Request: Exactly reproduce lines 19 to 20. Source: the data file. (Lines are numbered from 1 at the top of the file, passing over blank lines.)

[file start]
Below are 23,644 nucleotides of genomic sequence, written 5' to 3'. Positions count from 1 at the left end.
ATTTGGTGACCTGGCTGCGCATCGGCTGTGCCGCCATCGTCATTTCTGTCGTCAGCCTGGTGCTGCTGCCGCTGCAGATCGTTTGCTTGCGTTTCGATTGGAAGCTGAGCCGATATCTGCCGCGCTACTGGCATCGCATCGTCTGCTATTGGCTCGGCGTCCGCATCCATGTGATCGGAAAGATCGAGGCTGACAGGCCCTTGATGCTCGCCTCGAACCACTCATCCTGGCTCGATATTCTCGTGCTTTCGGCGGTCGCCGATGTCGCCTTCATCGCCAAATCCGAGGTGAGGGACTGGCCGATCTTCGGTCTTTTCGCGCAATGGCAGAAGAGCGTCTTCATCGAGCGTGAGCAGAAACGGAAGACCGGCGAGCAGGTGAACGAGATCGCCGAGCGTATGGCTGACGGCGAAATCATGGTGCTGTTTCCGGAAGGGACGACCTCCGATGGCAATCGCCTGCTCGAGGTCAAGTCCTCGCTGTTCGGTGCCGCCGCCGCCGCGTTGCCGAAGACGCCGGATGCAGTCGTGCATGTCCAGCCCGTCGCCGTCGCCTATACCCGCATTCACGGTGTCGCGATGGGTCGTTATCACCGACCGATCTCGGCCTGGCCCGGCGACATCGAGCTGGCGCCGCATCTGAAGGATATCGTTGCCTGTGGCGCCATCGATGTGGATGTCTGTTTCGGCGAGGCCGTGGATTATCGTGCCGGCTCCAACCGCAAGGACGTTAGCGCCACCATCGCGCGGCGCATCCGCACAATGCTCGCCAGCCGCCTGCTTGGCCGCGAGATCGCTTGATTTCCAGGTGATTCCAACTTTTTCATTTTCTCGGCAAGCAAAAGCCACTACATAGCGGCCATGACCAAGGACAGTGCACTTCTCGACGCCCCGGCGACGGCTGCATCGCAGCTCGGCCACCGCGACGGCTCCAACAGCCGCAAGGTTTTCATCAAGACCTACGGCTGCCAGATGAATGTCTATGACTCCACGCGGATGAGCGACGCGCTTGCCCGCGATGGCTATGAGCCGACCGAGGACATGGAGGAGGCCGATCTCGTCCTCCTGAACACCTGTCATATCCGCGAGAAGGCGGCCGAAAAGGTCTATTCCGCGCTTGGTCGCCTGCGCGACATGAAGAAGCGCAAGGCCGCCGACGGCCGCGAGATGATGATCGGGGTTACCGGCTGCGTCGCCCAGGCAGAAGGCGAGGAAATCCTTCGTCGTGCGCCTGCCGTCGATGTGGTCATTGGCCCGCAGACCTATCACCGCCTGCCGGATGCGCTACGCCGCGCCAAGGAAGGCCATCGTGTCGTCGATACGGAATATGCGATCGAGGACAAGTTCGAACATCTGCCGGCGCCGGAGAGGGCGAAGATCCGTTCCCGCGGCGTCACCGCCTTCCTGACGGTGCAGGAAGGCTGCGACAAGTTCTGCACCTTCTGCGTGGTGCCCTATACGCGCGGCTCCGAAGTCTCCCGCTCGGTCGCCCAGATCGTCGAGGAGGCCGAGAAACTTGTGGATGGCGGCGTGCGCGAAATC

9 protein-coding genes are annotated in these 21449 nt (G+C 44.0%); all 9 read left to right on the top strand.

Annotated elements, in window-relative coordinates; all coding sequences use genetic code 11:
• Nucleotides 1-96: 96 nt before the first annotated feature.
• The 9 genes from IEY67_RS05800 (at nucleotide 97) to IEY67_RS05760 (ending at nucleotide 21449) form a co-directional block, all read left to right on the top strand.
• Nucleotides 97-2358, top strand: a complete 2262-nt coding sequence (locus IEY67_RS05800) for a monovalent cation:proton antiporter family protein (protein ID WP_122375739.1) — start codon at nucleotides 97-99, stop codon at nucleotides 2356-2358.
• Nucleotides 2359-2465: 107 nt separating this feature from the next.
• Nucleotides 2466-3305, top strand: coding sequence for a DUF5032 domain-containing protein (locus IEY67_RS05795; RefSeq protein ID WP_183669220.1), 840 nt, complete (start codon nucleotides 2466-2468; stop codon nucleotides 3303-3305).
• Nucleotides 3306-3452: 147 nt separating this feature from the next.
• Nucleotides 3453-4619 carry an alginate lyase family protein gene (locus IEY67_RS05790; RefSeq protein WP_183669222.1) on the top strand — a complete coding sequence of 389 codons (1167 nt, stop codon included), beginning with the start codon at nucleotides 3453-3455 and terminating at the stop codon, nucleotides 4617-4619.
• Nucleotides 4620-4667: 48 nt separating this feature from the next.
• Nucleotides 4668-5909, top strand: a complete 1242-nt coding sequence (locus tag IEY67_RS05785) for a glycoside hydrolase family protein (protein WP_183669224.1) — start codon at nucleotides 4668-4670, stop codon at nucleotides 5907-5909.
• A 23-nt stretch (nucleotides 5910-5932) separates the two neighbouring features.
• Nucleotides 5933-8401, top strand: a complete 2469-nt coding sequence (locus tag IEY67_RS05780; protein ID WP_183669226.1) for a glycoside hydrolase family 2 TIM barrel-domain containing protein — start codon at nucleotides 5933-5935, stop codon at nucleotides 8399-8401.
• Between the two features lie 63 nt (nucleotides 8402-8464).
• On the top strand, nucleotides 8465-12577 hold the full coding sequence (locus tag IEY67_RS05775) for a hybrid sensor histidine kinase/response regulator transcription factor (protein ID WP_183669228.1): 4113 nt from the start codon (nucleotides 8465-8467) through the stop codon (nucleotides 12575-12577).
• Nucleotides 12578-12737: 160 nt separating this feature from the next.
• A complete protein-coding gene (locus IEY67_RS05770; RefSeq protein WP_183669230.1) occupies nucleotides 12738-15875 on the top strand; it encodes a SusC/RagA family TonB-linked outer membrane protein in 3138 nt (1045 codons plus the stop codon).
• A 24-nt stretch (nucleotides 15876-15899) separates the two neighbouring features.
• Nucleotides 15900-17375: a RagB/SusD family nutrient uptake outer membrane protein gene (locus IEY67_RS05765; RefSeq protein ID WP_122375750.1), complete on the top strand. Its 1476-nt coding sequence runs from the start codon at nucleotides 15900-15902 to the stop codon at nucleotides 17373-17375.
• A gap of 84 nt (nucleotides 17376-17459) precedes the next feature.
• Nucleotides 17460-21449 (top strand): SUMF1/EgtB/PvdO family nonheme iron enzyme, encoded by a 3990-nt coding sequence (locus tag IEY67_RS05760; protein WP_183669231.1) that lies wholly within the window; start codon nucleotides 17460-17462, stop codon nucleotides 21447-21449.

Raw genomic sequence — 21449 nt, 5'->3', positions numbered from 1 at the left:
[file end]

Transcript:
• A complete protein-coding gene (locus IEY67_RS05770; RefSeq protein WP_183669230.1) occupies nucleotides 12738-15875 on the top strand; it encodes a SusC/RagA family TonB-linked outer membrane protein in 3138 nt (1045 codons plus the stop codon).
• A 24-nt stretch (nucleotides 15876-15899) separates the two neighbouring features.